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Change in Ukraine’s domestic seafarer rules will help global shipping

The decision by Ukraine late in August to exempt its seafarers from mandatory service in the armed forces, and to be allowed to leave the country to work on ships internationally, would free up manpower for both Ukrainian grain exports and the wider global shipping industry, reported Reuters, citing major industry figures.

The move was a concession by Ukraine that its merchant shipping workforce, one of the largest worldwide, would be able to serve the nation better in both economic and military terms by working on ships.

Ukrainian seafarers make up 4% of the total global mariner workforce of 1.89m sailors.

It was first announced in late August by Prime Minister Denys Shmyhal, and was decreed into law by his cabinet last Friday September 2nd, according to a copy of the order published on Monday evening.

Ukraine is looking to maximize its grain shipments via the Black Sea Grain Corridor agreed in late July and scheduled to run until at least late November/ early December. Viktor Vyshnov, deputy head of Ukraine’s Shipping Administration, told Reuters that “we understand that the grain corridor depends on them (seafarers) and the world of international logistics also depends on them”.
Shortly after the grain export deal was agreed it was noted that it would be difficult to find the seafarers to crew the estimated 80 vessels stuck in Ukrainian ports since the end of February. Most of the crews on board had long been evacuated, leaving the port-locked vessels with a minimum tick-over crew.

Able-bodied Ukrainian men aged 18-60 are barred from leaving the country, but Ukraine’s government has now waived the ban for qualified seafarers and those studying for a mariner qualification.

“According to the decree, all seafarers, whether they are leaving from Ukrainian ports or are going abroad to fulfil their contracts, can obtain the possibility to leave Ukraine,” Vyshnov said.
Shmyhal had said in August that the decision would be good for the Ukrainian economy, as it would “allow thousands of sailors to get jobs and (state) budget receipts to grow.”

Natalie Shaw, director of employment affairs at the International Chamber of Shipping, said that “the (ICS/BIMCO) report predicts that there will be a need for an additional 89,510 officers by 2026 to operate the world merchant fleet, and Ukraine supplies over 76,000 of the current workforce.”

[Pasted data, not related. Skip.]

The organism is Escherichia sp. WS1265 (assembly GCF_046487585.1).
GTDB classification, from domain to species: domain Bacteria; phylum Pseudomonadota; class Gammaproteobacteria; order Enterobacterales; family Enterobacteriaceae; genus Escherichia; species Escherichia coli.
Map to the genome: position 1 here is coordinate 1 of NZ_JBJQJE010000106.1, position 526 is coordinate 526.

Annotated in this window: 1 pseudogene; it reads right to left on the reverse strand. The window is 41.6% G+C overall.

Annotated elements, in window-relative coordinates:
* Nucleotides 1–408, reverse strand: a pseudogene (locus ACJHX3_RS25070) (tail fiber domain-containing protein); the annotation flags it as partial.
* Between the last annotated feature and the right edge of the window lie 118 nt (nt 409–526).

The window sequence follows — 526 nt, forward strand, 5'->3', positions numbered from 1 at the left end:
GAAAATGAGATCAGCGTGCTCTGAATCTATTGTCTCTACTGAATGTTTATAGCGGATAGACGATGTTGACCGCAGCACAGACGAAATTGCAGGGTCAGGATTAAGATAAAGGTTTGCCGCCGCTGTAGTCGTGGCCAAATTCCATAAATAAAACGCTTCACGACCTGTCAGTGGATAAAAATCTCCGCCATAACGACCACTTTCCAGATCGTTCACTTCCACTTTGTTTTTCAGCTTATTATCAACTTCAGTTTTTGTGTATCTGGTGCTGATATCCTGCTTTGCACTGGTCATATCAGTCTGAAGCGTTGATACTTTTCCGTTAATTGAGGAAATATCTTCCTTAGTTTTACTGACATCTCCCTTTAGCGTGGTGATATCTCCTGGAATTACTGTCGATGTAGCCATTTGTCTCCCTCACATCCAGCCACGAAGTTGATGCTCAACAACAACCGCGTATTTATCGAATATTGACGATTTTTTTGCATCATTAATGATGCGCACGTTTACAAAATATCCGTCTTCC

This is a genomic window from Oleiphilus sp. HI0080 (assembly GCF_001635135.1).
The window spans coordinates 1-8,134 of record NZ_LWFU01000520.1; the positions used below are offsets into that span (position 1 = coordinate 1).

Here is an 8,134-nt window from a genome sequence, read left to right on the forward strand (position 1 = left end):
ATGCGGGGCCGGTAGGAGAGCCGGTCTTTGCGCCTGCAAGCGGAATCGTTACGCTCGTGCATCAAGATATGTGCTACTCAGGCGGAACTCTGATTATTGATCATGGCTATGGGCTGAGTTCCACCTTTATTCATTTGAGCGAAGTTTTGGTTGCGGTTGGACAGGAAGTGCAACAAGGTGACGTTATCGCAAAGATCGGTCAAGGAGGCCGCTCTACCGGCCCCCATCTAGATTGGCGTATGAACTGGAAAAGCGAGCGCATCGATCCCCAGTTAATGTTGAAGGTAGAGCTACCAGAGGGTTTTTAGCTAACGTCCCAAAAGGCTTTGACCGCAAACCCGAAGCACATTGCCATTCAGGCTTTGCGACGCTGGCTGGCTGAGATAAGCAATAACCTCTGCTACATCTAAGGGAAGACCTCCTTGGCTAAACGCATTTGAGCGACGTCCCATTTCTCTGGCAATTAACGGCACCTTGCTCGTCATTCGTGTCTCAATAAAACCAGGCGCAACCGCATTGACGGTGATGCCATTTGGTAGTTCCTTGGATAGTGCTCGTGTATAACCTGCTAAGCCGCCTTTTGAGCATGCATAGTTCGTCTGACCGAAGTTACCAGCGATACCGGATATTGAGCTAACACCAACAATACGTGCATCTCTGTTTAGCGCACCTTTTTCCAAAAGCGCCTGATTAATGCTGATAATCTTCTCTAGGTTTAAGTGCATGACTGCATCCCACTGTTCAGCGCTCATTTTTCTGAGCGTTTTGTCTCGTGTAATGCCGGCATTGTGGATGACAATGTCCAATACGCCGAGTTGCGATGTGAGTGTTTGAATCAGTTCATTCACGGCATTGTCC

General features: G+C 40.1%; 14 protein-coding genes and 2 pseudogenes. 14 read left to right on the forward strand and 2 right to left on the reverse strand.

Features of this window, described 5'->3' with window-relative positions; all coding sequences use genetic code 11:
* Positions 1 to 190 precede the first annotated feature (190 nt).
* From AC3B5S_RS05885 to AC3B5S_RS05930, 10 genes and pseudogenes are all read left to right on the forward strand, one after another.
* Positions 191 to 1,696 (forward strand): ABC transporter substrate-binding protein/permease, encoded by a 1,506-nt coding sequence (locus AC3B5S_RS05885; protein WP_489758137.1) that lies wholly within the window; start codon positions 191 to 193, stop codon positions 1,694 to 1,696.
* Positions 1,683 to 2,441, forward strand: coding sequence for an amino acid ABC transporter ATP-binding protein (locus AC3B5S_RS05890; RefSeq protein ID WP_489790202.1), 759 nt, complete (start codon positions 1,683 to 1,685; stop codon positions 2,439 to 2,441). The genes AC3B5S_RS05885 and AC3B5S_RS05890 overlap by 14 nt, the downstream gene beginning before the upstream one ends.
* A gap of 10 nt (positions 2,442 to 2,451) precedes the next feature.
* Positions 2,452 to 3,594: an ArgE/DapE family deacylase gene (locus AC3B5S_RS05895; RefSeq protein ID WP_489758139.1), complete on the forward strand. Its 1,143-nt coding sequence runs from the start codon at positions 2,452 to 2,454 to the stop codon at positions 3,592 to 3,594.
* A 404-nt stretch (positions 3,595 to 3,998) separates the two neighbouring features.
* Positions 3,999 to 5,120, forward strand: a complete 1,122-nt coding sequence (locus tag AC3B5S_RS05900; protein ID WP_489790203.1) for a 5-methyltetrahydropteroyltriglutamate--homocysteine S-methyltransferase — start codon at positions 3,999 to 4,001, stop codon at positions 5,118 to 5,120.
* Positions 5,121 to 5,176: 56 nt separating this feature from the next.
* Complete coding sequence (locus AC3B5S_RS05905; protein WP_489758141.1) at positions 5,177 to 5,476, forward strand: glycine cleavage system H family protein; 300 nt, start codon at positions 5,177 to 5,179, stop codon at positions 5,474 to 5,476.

The staffing situation on ships arriving in Ukraine was complicated by a lack of clarity on the status of Russian merchant sailors. The grain corridor deal made no comment on the status of Russian mariners aboard ships that entered Ukrainian ports.

Ukraine border agency spokesperson Andriy Demchenko told Reuters that, while he did not know of any cases of Russian seafarers receiving visas to enter Ukrainian territory during the invasion, this did not theoretically stop them from sailing into Ukrainian ports if they remained aboard their ship. “If these people are refused entry … then they must remain aboard the ship until it leaves the port.”

The International Transport Federation’s Stephen Cotton said that “common sense says Russian-owned ships and Russian-crewed ships should be very careful about visiting Ukraine. At the moment I would not recommend it.”

Russia’s President Vladimir Putin said on Wednesday September 7th at an economic forum in Vladivostok that Russia and the developing world had been “cheated” by the UN-brokered Ukrainian grain export deal. He said that he would look to revise its terms to limit the countries that can receive shipments. This could mean that any continuation after the end of the original 120-day term would be at risk, or could mean that a revision would be sought even earlier than this. However, Putin said that Russia would carry on with the deal in the hope that its aims would still be achieved, indicating that the corridor was safe, for now.

“What we see is a brazen deception … a deception by the international community of our partners in Africa, and other countries that are in dire need of food. It’s just a scam,” Putin said.
Putin warned of a global food crisis if the situation was not addressed and said he would contact Turkey’s President Tayyip Erdogan to discuss amending the deal to restrict which countries can receive shipments.

“It is obvious that with this approach, the scale of food problems in the world will only increase … which can lead to an unprecedented humanitarian catastrophe,” he said.

“Almost all the grain exported from Ukraine is sent not to the poorest developing countries, but to European Union countries,” claimed Putin.

According to UN data, Turkey, which is not part of the EU, has been the most frequent single destination for shipments from Ukraine, with cargoes also going to China, India, Egypt, Yemen, Somalia and Djibouti.

Putin also said some restrictions on Russia’s fertilizer exports had been eased, but “clever sanctions” were still complicating Russian trade.

“There are no direct sanctions against products, but there are restrictions related to logistics, freight, payments and insurance. Many of these elements of restrictions remain,” Putin said.
Ukraine responded by saying that Russian complaints about the deal were “flabbergasting” as the deal gave Russia no role in determining where the grain goes.

Ukrainian presidential adviser Mykhailo Podolyak said on Wednesday that “the agreements signed in Istanbul … concern only one issue, and that is the transfer of cargo ships through the Black Sea. Russia can’t dictate where Ukraine should send its grain, and Ukraine doesn’t dictate the same to Russia”.

Source Insurance Marine News, September 9th 2022

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